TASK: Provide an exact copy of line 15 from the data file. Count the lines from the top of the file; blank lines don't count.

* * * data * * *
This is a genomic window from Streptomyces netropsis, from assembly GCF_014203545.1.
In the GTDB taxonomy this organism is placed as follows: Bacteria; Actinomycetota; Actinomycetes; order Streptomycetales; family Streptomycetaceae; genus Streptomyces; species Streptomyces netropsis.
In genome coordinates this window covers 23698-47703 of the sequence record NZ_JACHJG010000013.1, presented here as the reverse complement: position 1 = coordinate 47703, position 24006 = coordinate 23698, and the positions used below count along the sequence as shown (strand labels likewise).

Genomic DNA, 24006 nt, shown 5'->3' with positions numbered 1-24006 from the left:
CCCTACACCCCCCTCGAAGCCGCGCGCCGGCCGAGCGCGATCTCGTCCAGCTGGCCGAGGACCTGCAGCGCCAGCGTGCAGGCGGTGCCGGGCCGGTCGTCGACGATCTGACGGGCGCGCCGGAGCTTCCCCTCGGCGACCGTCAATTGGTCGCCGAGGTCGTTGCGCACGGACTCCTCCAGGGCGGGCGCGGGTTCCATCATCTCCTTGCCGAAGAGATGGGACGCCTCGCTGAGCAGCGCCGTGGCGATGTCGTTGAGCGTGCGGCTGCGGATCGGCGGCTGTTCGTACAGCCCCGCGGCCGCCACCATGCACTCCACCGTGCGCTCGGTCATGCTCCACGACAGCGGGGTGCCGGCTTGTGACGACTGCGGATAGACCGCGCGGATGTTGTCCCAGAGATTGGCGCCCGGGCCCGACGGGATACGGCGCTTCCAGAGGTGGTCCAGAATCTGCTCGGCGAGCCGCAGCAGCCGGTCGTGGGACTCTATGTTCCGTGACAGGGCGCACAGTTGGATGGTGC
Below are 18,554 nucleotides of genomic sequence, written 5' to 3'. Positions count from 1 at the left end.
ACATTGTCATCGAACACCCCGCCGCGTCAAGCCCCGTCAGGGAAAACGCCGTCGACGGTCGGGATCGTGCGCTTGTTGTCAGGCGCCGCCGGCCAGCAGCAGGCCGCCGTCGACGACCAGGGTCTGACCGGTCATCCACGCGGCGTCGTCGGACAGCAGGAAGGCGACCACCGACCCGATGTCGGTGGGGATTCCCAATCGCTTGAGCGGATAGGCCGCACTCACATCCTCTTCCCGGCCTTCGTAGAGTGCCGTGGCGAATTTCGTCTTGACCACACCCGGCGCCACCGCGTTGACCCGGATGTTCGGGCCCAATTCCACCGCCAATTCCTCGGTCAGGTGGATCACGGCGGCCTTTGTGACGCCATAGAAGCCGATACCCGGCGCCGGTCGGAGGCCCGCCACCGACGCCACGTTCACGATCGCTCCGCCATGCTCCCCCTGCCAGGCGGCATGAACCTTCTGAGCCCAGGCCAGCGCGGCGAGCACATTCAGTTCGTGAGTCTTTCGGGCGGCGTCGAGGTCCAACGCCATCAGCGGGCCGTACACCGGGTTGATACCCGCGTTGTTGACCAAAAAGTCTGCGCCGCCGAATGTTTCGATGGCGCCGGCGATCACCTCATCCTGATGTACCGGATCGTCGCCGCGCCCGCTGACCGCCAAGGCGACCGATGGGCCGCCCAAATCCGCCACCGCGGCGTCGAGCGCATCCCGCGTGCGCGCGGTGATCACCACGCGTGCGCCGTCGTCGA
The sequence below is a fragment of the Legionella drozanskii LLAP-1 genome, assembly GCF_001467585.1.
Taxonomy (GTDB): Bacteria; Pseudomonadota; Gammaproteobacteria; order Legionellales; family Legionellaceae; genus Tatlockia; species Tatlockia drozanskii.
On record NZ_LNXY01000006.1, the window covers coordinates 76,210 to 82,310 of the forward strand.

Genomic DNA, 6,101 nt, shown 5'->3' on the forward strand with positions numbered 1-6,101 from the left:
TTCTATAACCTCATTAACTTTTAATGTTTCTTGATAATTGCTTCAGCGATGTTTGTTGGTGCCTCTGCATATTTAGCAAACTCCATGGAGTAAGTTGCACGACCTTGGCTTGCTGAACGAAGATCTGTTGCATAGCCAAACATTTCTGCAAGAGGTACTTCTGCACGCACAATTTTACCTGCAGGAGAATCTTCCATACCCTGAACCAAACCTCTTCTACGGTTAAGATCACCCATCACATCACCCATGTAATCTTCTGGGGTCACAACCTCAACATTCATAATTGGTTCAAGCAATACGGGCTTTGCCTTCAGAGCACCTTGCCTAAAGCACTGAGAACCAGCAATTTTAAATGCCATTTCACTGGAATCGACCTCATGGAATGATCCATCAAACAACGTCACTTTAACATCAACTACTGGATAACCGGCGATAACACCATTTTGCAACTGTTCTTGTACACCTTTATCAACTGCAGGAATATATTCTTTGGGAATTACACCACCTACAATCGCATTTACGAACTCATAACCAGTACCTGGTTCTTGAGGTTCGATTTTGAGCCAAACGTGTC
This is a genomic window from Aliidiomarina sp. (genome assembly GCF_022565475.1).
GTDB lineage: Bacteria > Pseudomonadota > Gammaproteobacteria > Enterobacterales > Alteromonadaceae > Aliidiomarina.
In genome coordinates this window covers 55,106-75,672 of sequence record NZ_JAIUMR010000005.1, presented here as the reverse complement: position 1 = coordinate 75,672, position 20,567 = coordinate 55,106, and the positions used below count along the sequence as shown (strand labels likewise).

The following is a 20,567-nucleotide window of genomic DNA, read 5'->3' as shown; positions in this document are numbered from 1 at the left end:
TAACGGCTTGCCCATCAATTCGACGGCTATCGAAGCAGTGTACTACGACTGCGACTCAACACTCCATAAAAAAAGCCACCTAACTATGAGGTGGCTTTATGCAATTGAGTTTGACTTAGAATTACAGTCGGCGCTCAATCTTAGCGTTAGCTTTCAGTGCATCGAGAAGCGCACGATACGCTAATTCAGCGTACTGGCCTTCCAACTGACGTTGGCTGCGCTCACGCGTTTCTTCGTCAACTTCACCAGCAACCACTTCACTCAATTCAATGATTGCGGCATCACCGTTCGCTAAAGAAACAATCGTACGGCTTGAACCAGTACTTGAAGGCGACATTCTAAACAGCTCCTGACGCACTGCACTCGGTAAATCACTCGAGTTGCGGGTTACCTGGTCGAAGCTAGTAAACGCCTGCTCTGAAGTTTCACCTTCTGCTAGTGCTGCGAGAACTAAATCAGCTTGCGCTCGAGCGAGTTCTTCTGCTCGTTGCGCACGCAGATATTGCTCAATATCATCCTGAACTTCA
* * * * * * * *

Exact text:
In genome coordinates this window covers 55,106-75,672 of sequence record NZ_JAIUMR010000005.1, presented here as the reverse complement: position 1 = coordinate 75,672, position 20,567 = coordinate 55,106, and the positions used below count along the sequence as shown (strand labels likewise).